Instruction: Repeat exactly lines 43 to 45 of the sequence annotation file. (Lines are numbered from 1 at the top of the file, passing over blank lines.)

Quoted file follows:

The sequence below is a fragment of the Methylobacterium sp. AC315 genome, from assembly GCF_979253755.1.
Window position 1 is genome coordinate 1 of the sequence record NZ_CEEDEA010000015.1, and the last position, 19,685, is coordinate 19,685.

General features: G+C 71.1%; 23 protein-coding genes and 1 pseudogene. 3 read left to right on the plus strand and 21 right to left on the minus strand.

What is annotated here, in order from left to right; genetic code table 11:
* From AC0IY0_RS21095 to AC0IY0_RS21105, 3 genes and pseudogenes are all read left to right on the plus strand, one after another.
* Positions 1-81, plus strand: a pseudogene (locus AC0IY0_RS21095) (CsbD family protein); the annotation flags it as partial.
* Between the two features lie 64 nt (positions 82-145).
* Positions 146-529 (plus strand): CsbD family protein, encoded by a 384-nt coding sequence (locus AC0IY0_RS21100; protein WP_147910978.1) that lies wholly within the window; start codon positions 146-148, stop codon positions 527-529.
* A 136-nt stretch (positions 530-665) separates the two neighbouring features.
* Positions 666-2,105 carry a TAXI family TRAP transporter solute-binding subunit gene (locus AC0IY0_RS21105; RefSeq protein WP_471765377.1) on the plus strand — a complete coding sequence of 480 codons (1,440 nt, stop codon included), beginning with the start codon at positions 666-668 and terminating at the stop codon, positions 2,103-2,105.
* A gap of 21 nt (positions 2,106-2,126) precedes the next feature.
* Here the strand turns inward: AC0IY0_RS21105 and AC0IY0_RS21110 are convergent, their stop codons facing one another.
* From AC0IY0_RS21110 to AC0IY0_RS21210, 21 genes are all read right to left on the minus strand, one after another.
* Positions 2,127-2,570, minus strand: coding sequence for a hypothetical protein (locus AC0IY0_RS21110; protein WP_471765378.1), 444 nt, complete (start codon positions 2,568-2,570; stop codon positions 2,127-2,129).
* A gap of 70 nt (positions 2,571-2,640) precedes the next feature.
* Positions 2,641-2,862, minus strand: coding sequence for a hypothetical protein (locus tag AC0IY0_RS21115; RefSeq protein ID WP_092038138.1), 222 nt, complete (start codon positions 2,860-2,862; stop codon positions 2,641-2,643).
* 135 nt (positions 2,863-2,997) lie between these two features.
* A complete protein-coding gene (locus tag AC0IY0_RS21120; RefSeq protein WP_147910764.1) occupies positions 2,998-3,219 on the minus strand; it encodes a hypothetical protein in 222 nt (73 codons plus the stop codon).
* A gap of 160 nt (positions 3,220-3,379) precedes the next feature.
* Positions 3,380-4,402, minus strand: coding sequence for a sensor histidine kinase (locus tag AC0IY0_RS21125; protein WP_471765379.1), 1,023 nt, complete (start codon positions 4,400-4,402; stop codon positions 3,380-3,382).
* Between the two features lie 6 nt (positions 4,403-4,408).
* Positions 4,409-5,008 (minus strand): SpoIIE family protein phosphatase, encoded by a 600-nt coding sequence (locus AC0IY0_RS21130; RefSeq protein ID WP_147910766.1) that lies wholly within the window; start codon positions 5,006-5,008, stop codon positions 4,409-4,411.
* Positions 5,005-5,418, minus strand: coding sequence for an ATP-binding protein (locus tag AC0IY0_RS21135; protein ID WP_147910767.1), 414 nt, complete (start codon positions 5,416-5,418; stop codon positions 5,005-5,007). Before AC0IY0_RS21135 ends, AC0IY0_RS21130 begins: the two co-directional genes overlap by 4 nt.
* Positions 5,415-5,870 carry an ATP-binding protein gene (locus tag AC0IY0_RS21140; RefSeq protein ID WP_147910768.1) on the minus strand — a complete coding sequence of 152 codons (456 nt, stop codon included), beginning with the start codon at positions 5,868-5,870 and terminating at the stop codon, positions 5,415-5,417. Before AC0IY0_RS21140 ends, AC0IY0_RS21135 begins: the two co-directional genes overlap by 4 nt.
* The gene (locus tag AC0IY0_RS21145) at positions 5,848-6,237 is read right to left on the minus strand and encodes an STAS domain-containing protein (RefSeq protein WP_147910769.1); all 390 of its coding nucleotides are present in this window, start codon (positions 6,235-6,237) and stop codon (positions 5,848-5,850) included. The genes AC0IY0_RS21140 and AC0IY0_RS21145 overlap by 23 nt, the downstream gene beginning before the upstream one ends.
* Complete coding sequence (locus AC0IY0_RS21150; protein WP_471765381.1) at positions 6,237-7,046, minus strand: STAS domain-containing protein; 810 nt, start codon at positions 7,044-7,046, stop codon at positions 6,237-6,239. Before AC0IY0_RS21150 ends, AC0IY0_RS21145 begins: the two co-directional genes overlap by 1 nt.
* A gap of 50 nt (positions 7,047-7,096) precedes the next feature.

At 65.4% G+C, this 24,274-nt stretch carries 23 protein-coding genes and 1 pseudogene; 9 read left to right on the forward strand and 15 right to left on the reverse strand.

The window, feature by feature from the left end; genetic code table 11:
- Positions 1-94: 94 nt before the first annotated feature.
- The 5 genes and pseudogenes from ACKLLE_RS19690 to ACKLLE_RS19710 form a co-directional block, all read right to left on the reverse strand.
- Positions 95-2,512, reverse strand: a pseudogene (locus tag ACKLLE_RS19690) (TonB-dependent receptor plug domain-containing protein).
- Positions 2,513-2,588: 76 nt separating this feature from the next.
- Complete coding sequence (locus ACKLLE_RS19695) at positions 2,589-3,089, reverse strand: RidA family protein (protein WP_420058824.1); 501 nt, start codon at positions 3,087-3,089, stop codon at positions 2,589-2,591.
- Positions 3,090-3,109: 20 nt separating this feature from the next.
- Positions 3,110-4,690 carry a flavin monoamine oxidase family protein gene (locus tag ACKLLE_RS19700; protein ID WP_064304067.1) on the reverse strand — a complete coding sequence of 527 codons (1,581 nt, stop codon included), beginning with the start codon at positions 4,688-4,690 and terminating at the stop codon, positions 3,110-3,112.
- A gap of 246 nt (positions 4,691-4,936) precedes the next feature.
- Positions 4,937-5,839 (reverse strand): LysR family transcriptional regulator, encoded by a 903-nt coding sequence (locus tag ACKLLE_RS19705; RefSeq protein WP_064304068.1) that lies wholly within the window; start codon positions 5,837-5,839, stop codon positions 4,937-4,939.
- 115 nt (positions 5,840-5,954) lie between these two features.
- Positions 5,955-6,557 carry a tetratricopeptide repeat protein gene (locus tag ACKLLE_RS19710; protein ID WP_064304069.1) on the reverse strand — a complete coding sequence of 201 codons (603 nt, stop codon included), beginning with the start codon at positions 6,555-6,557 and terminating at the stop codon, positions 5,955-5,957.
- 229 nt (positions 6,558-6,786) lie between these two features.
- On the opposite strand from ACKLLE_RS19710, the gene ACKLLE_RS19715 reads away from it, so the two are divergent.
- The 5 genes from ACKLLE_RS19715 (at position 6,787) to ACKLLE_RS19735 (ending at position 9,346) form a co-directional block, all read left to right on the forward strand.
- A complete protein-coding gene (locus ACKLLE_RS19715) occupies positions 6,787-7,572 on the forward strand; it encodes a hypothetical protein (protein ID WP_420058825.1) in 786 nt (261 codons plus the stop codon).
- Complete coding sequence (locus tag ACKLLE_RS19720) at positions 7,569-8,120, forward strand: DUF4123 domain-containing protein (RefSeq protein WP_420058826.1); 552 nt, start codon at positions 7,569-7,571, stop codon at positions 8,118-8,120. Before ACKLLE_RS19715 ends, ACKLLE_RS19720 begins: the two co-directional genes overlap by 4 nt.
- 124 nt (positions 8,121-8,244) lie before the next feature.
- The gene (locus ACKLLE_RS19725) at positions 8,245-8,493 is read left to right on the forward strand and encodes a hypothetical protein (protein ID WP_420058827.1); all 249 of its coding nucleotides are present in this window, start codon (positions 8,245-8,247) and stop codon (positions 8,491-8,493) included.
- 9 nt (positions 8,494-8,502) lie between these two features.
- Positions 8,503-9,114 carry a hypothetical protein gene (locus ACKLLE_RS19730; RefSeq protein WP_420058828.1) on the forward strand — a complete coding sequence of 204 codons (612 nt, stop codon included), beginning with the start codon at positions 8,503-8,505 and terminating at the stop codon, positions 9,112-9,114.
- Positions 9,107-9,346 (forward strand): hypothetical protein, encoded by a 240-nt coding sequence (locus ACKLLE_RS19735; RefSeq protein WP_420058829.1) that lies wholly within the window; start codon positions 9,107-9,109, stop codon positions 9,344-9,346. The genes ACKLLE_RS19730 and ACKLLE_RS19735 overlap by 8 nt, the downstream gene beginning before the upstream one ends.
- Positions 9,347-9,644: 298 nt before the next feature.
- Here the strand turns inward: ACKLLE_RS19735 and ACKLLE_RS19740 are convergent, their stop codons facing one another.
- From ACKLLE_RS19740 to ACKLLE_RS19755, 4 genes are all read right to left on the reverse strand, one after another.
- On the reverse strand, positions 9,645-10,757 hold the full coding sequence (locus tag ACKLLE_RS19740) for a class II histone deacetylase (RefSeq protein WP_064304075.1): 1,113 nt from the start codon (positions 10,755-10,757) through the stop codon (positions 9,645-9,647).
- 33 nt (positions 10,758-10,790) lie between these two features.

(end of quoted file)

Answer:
- The 5 genes from ACKLLE_RS19715 (at position 6,787) to ACKLLE_RS19735 (ending at position 9,346) form a co-directional block, all read left to right on the forward strand.
- A complete protein-coding gene (locus ACKLLE_RS19715) occupies positions 6,787-7,572 on the forward strand; it encodes a hypothetical protein (protein ID WP_420058825.1) in 786 nt (261 codons plus the stop codon).
- Complete coding sequence (locus tag ACKLLE_RS19720) at positions 7,569-8,120, forward strand: DUF4123 domain-containing protein (RefSeq protein WP_420058826.1); 552 nt, start codon at positions 7,569-7,571, stop codon at positions 8,118-8,120. Before ACKLLE_RS19715 ends, ACKLLE_RS19720 begins: the two co-directional genes overlap by 4 nt.